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Future trends in compound concurrent heat extremes in Swiss cities - An assessment considering deep uncertainty and climate adaptation options


Vaghefi, Saeid Ashraf; Muccione, Veruska; Neukom, Raphael; Huggel, Christian; Salzmann, Nadine (2022). Future trends in compound concurrent heat extremes in Swiss cities - An assessment considering deep uncertainty and climate adaptation options. Weather and Climate Extremes, 38:100501.

Abstract

The interaction of multiple hazards across various spatial and temporal scales typically causes compound climate and extreme weather events. Compound concurrent hot day and night (CCHDNs) extremes that combine daytime and nighttime heat are of greater concern for health than individual hot days (HDs) or hot nights (HNs), even though their frequency is lower. We utilize a bottom-up exploratory approach to investigate how adaptation options and various unfolding future scenarios alleviate the impacts of the heatwaves and affect the frequency and intensity of CCHDNs. We use climate observations (1981–2020) and Switzerland's future climate model scenarios (CH2018) to analyze historical and future trends of the individual hot day followed by a hot night (HDNs, first metric), and the length and frequency of CCHDNs (second and third metrics) in the near-future (2020–2050) and far-future (2070–2100). Results show more frequent and lengthier HDNs in cities under all emission scenarios, notably significant under high emissions scenarios. The highest increase of HDNs occur in i) Lugano with 65.8 days (decade−1) in the historical period and 110 (371) days (decade−1) in near-future (far-future), ii) Geneva with historical 48 days (decade−1) to 108 (362) (decade−1), iii) Basel with 48–74 (217) days in the future, followed by iv) Bern with 15–44 (213) days and v) Zürich with 14–50 (217) days (decade−1) in the near-future and far-future, respectively. We consistently project that the CCHDNs in April–October become more likely and intense in all cities under all emission scenarios, with higher increases under the RCP8.5 scenario and after the 2050s. The frequency of compound extreme heatwaves (exceeding both historical thresholds of night and day temperatures) may increase by 3.5–7.8-fold and become 3.3–5.3-fold lengthier in all cities of Switzerland in the far-future. We find that the adaptation options targeting higher tolerance to increased minimum temperatures contribute more to reducing compound extreme events' frequency and intensity than adaptation options that address the maximum daily temperature.

Abstract

The interaction of multiple hazards across various spatial and temporal scales typically causes compound climate and extreme weather events. Compound concurrent hot day and night (CCHDNs) extremes that combine daytime and nighttime heat are of greater concern for health than individual hot days (HDs) or hot nights (HNs), even though their frequency is lower. We utilize a bottom-up exploratory approach to investigate how adaptation options and various unfolding future scenarios alleviate the impacts of the heatwaves and affect the frequency and intensity of CCHDNs. We use climate observations (1981–2020) and Switzerland's future climate model scenarios (CH2018) to analyze historical and future trends of the individual hot day followed by a hot night (HDNs, first metric), and the length and frequency of CCHDNs (second and third metrics) in the near-future (2020–2050) and far-future (2070–2100). Results show more frequent and lengthier HDNs in cities under all emission scenarios, notably significant under high emissions scenarios. The highest increase of HDNs occur in i) Lugano with 65.8 days (decade−1) in the historical period and 110 (371) days (decade−1) in near-future (far-future), ii) Geneva with historical 48 days (decade−1) to 108 (362) (decade−1), iii) Basel with 48–74 (217) days in the future, followed by iv) Bern with 15–44 (213) days and v) Zürich with 14–50 (217) days (decade−1) in the near-future and far-future, respectively. We consistently project that the CCHDNs in April–October become more likely and intense in all cities under all emission scenarios, with higher increases under the RCP8.5 scenario and after the 2050s. The frequency of compound extreme heatwaves (exceeding both historical thresholds of night and day temperatures) may increase by 3.5–7.8-fold and become 3.3–5.3-fold lengthier in all cities of Switzerland in the far-future. We find that the adaptation options targeting higher tolerance to increased minimum temperatures contribute more to reducing compound extreme events' frequency and intensity than adaptation options that address the maximum daily temperature.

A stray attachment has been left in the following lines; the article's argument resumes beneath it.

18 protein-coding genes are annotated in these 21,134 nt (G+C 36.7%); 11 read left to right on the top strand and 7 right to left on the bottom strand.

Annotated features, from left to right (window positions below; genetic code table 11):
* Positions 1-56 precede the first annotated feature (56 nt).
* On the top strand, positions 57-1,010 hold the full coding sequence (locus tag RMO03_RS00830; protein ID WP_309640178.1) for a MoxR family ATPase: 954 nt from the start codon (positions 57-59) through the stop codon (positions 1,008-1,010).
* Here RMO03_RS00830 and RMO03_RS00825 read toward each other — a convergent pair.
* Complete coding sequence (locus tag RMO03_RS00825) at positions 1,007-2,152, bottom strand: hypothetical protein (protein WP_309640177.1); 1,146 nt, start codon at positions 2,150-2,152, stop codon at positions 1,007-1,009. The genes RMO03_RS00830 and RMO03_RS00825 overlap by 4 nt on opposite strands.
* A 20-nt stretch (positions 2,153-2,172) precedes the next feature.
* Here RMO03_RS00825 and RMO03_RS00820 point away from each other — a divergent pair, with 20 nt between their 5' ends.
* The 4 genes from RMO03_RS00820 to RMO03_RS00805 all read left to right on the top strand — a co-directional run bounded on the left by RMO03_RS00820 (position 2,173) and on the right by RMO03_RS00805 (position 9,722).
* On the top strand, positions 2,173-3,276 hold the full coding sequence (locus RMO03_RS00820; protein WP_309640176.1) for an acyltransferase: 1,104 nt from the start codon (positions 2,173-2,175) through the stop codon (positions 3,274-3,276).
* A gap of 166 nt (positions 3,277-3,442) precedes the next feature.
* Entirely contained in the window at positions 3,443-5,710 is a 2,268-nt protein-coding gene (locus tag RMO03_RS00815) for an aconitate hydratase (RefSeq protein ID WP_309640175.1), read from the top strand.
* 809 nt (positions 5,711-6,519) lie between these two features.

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Item Type:Journal Article, refereed, original work
Communities & Collections:07 Faculty of Science > Institute of Geography
Dewey Decimal Classification:910 Geography & travel
Scopus Subject Areas:Social Sciences & Humanities > Geography, Planning and Development
Physical Sciences > Atmospheric Science
Physical Sciences > Management, Monitoring, Policy and Law
Uncontrolled Keywords:Management, Monitoring, Policy and Law, Atmospheric Science, Geography, Planning and Development
Language:English
Date:1 December 2022
Deposited On:12 Jan 2023 14:43
Last Modified:28 Jun 2024 01:38
Publisher:Elsevier
ISSN:2212-0947
OA Status:Gold
Free access at:Publisher DOI. An embargo period may apply.
Publisher DOI:https://doi.org/10.1016/j.wace.2022.100501
  • Content: Published Version
  • Language: English
  • Licence: Creative Commons: Attribution 4.0 International (CC BY 4.0)